These past two days, we’ve looked into Chevy and the Chevy small block’s past and present, and between these time periods and products is a singular emotion. What joins the creation of the small block, the history of General Motors, and events like the Woodward Dream cruise is passion.
Passion is not merely performance numbers, fuel economy, or just design alone. It’s the melding of the three parts by groups of people to create great products that they are proud of. On top of that, it then appears with the customer and how they interact and love the product. You can’t engineer or design a passionate car on purpose, just like you can’t create a perfect spouse. It’s all about the process. A car that elicits response from owners and passerbys is one that was created with a genuine care for the result. It is the result of this continual effort that creates the story of these cars and makes them more than just pieces of metal.
You see this passion in the creation process when you visit GM’s Heritage Center. Surrounded by the significant cars of the past, you see the thoughts and dreams of car designers that ended up in the final process. From a design and engineering standpoint, you can feel what their creators and teams were thinking when they created these pieces. You see a visionary mindset that is not stuck in the past, but it always pushing through to the future.
These designers and engineers were not only looking for performance, but also at fuel economy and evocative design as well. For instance, the 1953 Firebird concept used turbines in an attempt to get both performance and fuel economy. Plus, it was stylized like a jet. It was not a dowdy economical box to suffer in while you squeezed out every drop of gas. Fuel economy, to the designers and engineers, was just another boundary to push the envelope like performance, and it was another tool to capture the buyer’s attention.
You can see this today in concepts such as the Stingray, but also in products like the Volt and the Camaro. For the Volt, maximum fuel economy and cutting edge technology was key. Crating a new driving experience with the use of new technology was the purpose of the vehicle. For the Camaro, designers and engineers had to bring the feeling of old muscle cars with the expectations of today’s marketplace in terms of fuel economy and stirring performance.
The results of all this hard work are seen during events like the Woodward Dream Cruise. At events like this, you can view the legacy of cars that were made with a clear mission and care. This is seen by the people who line the streets with boundless enthusiasm for hours on end to get a glimpse of their favorite cars. It also materializes in the people who bring their own cars to the event.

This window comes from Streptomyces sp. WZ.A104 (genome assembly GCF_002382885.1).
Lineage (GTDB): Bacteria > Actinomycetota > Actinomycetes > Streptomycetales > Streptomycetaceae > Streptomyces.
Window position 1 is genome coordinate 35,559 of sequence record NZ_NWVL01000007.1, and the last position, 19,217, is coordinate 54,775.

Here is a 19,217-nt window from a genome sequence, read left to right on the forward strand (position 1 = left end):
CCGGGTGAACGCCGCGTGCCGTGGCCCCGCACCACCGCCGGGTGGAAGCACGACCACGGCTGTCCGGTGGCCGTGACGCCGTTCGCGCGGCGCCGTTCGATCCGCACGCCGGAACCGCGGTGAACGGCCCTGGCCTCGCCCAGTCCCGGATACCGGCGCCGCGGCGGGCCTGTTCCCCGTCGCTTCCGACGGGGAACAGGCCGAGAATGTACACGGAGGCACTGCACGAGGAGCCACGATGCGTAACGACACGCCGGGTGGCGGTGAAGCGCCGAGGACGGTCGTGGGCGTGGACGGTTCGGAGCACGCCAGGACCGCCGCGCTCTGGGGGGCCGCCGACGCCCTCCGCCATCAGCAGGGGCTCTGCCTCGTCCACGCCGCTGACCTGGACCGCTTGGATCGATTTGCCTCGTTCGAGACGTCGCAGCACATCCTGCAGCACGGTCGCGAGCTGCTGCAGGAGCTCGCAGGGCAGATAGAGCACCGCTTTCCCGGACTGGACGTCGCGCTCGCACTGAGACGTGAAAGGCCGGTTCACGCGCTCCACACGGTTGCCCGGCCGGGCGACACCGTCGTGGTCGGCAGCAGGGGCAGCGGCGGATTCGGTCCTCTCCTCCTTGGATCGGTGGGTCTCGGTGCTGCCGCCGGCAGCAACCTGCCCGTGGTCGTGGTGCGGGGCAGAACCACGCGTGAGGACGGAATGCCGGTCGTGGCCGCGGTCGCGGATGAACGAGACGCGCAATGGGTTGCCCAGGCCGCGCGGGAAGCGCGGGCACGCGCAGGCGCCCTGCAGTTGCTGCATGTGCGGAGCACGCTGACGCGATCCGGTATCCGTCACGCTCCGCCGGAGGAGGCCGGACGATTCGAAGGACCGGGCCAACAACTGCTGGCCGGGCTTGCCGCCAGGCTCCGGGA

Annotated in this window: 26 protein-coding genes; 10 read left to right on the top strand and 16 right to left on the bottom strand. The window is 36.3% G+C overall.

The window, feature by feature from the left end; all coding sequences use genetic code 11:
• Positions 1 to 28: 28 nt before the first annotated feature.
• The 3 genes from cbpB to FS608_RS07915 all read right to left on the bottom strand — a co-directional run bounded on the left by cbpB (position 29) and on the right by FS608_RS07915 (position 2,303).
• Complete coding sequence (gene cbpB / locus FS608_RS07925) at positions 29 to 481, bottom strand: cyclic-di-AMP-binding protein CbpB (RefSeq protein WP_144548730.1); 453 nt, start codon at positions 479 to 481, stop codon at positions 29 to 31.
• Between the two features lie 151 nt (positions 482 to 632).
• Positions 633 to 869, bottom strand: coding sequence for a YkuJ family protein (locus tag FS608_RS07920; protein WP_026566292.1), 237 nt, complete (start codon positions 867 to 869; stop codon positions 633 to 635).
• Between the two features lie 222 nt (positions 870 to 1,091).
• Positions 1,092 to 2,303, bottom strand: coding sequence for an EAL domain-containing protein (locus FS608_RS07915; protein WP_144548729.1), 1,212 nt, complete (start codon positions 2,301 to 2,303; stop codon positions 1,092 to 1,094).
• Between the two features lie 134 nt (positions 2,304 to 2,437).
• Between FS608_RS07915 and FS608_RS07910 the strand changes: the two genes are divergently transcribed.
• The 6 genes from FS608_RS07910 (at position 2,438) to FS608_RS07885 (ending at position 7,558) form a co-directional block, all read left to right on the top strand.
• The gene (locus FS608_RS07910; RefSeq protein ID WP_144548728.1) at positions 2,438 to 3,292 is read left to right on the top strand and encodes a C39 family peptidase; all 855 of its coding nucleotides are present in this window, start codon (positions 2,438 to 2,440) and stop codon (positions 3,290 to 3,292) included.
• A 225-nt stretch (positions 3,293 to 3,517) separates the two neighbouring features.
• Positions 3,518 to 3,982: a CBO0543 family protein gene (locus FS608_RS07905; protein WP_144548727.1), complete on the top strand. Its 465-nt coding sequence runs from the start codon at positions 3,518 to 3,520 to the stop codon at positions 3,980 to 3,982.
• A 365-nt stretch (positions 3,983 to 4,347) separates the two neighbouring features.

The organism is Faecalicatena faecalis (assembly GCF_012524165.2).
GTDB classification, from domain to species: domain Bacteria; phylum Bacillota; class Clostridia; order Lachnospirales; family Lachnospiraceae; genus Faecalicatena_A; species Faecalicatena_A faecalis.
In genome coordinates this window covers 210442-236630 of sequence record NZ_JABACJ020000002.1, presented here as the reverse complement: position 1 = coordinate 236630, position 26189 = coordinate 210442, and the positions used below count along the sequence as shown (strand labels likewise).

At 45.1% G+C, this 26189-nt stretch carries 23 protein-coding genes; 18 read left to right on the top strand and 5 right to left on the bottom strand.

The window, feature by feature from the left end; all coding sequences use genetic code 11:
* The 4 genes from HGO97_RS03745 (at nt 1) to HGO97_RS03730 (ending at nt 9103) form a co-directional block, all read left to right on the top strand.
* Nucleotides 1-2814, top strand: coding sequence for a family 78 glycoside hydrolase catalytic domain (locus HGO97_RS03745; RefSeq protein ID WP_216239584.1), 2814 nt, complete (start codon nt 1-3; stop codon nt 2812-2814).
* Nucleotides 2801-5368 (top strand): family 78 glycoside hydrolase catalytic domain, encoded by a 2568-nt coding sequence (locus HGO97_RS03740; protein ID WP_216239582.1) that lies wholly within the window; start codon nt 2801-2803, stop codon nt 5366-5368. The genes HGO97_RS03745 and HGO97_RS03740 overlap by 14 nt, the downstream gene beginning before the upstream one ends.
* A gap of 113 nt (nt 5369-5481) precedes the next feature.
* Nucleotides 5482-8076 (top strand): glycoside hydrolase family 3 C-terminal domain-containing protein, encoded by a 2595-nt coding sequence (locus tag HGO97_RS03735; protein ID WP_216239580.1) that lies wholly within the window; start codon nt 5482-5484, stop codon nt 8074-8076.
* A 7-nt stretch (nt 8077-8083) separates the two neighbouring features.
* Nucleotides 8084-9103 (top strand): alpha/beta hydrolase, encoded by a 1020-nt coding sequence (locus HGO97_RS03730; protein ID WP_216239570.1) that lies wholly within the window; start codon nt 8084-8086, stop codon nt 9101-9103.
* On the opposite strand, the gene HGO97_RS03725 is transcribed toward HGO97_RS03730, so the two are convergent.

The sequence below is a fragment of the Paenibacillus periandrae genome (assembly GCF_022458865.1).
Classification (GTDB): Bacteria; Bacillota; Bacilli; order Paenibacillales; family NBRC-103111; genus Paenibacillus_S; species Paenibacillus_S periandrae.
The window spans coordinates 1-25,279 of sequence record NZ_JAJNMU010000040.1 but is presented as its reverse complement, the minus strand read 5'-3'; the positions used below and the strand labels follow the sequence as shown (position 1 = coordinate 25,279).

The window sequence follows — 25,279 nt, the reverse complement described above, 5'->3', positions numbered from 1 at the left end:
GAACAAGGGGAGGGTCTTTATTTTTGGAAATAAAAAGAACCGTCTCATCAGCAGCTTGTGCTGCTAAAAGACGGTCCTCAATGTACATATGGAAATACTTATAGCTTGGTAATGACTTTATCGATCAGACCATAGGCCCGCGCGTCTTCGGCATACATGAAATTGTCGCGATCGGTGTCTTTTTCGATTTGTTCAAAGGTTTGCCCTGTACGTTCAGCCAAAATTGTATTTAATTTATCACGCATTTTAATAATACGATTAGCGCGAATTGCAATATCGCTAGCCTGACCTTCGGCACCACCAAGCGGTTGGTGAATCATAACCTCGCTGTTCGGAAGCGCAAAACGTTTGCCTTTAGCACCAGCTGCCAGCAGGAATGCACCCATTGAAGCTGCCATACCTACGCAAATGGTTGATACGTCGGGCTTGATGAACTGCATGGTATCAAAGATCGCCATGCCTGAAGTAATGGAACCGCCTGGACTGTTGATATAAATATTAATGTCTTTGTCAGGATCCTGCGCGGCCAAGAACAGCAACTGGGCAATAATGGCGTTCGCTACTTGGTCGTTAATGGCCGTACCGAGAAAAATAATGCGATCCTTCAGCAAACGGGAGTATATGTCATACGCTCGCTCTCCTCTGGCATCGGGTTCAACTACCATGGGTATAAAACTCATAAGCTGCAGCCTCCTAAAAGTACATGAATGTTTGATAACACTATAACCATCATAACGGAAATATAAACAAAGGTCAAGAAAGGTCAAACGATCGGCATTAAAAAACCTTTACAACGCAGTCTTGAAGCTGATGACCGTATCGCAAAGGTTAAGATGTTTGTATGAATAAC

Take for instance the 1968 Chevy Camaro convertible in the photo gallery. The owner of the car had a Camaro when he was younger and bought this one to restore as soon as he could. The car has gone through a full frame up rebuild, two engines, and a few additional touches as well (like the Pace Car graphics). What’s most astounding is that this transformation took 13 years. To put that in perspective, the average marriage in the U.S. lasts about 8 years. And every single car has a story like that. The search, the purchase, the project, the stress, the memories, and the fun after the build all are captured in 7 feet of metal attached to an engine with four wheels, regardless of the badge on the hood.
This same affect can be seen in cars built today, like the Volt and the Camaro. Everywhere I drove this car, people responded. For instance, a simple lunch break turned into an experience as guys and girls of all kinds talked about how their parents had one, how they love how it looks, how they want to buy one when the money is right, etc. And then you see a kid who wants to sit in it and hear it start. At that moment, you see a spark that will hopefully create another car enthusiast. Regardless of what some people want to tell you, cars are not appliances.
From the drawing board, to the showroom floor, to the owner’s garage and beyond, cars are products of passion. Men and women dedicate time, energy, and money because at the heart of it, cars speak to you in some way or another. It could be the Woodward Dream Cruise or Pebble Beach, but every car has this passion attached to it from the people who built it, buy it, and go to events to see it. What is important going forward is harnessing this energy and creating unique cars that speak to people that were turned off from cars before. To really find that visionary mindset to create cars that can both be fun and fuel efficient. Because without new, great cars, we’ll have nothing to cruise down Woodward 50 years from now.